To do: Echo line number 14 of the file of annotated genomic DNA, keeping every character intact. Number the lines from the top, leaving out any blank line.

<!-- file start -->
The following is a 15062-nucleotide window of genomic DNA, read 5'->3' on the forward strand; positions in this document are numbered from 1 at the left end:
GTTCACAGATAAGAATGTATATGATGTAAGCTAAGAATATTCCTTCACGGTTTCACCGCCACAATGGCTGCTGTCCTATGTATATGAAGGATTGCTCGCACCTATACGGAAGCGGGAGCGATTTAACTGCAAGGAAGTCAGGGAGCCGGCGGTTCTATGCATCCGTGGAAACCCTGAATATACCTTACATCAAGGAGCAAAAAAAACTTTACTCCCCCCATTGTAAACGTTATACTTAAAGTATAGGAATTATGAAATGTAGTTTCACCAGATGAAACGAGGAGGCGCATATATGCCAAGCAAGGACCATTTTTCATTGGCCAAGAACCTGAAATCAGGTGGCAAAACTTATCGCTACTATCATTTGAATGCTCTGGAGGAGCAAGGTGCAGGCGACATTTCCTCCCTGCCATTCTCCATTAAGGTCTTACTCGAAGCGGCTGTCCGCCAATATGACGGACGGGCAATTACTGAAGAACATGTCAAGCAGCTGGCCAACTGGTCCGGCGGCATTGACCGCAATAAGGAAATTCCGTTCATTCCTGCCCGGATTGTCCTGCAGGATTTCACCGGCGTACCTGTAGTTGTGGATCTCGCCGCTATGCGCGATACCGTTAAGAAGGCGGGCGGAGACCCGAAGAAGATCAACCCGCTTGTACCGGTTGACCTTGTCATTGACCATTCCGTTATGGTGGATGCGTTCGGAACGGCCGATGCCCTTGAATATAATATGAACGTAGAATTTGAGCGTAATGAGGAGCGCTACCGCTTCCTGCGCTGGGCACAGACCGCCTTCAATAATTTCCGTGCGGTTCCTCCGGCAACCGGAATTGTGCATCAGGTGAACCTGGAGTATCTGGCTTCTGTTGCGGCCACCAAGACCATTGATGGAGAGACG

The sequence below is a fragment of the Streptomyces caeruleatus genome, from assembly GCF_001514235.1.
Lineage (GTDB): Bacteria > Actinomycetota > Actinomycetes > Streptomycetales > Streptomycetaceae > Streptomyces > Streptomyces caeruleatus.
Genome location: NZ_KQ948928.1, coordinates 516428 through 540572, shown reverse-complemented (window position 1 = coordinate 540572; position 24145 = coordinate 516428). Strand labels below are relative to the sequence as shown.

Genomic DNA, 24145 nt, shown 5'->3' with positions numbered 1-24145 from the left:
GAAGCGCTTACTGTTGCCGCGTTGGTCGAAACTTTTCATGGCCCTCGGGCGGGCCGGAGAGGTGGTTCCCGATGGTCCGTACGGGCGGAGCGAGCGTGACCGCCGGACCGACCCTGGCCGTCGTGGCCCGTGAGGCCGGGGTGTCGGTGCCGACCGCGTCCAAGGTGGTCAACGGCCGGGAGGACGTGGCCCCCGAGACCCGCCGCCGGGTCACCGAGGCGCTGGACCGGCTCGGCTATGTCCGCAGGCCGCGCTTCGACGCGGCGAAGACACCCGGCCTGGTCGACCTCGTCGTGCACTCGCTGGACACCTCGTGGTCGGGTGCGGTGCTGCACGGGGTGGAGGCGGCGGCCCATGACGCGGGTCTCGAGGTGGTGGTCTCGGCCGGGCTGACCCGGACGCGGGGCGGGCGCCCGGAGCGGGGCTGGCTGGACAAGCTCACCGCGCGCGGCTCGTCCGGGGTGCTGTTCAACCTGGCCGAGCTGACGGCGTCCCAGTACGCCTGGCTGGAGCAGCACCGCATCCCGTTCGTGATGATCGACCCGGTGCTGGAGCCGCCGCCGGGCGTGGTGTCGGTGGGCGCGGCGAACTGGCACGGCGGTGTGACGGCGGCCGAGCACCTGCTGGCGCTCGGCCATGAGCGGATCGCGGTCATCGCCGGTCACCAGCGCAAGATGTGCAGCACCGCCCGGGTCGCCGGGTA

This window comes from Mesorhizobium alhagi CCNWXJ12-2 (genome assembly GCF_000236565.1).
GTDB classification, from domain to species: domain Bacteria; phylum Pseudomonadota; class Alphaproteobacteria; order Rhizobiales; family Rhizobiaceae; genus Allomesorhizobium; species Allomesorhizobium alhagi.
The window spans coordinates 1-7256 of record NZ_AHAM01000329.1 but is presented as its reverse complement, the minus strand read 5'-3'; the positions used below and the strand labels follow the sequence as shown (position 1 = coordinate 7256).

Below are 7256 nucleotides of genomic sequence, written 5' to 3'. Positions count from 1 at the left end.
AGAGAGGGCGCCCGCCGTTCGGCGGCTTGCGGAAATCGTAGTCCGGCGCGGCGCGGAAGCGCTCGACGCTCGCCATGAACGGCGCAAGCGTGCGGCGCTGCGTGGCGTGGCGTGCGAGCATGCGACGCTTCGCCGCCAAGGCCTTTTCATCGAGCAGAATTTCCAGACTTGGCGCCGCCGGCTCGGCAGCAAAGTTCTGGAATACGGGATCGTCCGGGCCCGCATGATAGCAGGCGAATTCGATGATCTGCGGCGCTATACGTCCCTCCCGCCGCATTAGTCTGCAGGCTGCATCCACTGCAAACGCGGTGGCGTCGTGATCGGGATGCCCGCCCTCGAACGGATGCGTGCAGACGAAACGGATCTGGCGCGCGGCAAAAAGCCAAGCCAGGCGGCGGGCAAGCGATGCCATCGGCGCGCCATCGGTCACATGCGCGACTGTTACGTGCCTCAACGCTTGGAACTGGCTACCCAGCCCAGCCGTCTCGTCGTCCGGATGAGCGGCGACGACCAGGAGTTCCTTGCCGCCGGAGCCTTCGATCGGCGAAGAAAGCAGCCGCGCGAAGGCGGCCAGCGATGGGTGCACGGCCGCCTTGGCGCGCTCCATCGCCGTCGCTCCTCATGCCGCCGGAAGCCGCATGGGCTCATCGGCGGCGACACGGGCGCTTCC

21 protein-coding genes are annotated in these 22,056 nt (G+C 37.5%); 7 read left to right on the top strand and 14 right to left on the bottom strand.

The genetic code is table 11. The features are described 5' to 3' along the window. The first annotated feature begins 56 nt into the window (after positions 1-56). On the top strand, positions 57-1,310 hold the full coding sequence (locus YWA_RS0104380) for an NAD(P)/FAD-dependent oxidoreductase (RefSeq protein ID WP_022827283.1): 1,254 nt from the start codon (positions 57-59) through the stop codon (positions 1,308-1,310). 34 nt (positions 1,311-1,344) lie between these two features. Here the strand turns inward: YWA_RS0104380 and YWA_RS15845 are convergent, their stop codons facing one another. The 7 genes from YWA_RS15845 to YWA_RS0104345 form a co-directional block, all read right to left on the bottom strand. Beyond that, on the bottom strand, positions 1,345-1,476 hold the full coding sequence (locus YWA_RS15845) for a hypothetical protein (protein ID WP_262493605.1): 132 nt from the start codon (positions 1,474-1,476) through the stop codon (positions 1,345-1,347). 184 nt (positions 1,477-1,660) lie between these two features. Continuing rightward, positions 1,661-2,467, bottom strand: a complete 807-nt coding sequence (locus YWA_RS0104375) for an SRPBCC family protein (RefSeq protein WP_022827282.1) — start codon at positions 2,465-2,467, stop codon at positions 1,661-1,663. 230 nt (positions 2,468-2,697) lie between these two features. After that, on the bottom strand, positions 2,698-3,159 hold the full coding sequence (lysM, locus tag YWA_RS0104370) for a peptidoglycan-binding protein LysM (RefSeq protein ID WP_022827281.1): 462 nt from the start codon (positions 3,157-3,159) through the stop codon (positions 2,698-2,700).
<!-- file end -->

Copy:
The genetic code is table 11. The features are described 5' to 3' along the window. The first annotated feature begins 56 nt into the window (after positions 1-56). On the top strand, positions 57-1,310 hold the full coding sequence (locus YWA_RS0104380) for an NAD(P)/FAD-dependent oxidoreductase (RefSeq protein ID WP_022827283.1): 1,254 nt from the start codon (positions 57-59) through the stop codon (positions 1,308-1,310). 34 nt (positions 1,311-1,344) lie between these two features. Here the strand turns inward: YWA_RS0104380 and YWA_RS15845 are convergent, their stop codons facing one another. The 7 genes from YWA_RS15845 to YWA_RS0104345 form a co-directional block, all read right to left on the bottom strand. Beyond that, on the bottom strand, positions 1,345-1,476 hold the full coding sequence (locus YWA_RS15845) for a hypothetical protein (protein ID WP_262493605.1): 132 nt from the start codon (positions 1,474-1,476) through the stop codon (positions 1,345-1,347). 184 nt (positions 1,477-1,660) lie between these two features. Continuing rightward, positions 1,661-2,467, bottom strand: a complete 807-nt coding sequence (locus YWA_RS0104375) for an SRPBCC family protein (RefSeq protein WP_022827282.1) — start codon at positions 2,465-2,467, stop codon at positions 1,661-1,663. 230 nt (positions 2,468-2,697) lie between these two features. After that, on the bottom strand, positions 2,698-3,159 hold the full coding sequence (lysM, locus tag YWA_RS0104370) for a peptidoglycan-binding protein LysM (RefSeq protein ID WP_022827281.1): 462 nt from the start codon (positions 3,157-3,159) through the stop codon (positions 2,698-2,700).